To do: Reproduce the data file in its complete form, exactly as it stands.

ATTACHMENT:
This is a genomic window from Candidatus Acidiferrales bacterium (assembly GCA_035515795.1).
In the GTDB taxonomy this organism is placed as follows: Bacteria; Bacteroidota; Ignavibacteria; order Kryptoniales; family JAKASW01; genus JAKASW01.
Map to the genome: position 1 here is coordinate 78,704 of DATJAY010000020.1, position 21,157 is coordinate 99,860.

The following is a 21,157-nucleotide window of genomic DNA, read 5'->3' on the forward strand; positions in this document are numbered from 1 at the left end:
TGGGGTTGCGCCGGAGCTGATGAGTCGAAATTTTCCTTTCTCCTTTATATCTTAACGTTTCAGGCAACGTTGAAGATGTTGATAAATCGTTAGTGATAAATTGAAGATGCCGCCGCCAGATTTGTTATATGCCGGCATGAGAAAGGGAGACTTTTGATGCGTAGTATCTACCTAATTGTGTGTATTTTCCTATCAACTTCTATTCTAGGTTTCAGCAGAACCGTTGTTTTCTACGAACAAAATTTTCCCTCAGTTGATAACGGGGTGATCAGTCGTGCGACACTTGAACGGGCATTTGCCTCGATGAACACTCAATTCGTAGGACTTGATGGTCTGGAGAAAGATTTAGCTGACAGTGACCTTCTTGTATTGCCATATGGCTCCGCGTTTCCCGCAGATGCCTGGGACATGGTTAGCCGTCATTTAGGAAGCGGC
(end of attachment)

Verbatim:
This is a genomic window from Candidatus Acidiferrales bacterium (assembly GCA_035515795.1).
In the GTDB taxonomy this organism is placed as follows: Bacteria; Bacteroidota; Ignavibacteria; order Kryptoniales; family JAKASW01; genus JAKASW01.
Map to the genome: position 1 here is coordinate 78,704 of DATJAY010000020.1, position 21,157 is coordinate 99,860.

The following is a 21,157-nucleotide window of genomic DNA, read 5'->3' on the forward strand; positions in this document are numbered from 1 at the left end:
TGGGGTTGCGCCGGAGCTGATGAGTCGAAATTTTCCTTTCTCCTTTATATCTTAACGTTTCAGGCAACGTTGAAGATGTTGATAAATCGTTAGTGATAAATTGAAGATGCCGCCGCCAGATTTGTTATATGCCGGCATGAGAAAGGGAGACTTTTGATGCGTAGTATCTACCTAATTGTGTGTATTTTCCTATCAACTTCTATTCTAGGTTTCAGCAGAACCGTTGTTTTCTACGAACAAAATTTTCCCTCAGTTGATAACGGGGTGATCAGTCGTGCGACACTTGAACGGGCATTTGCCTCGATGAACACTCAATTCGTAGGACTTGATGGTCTGGAGAAAGATTTAGCTGACAGTGACCTTCTTGTATTGCCATATGGCTCCGCGTTTCCCGCAGATGCCTGGGACATGGTTAGCCGTCATTTAGGAAGCGGC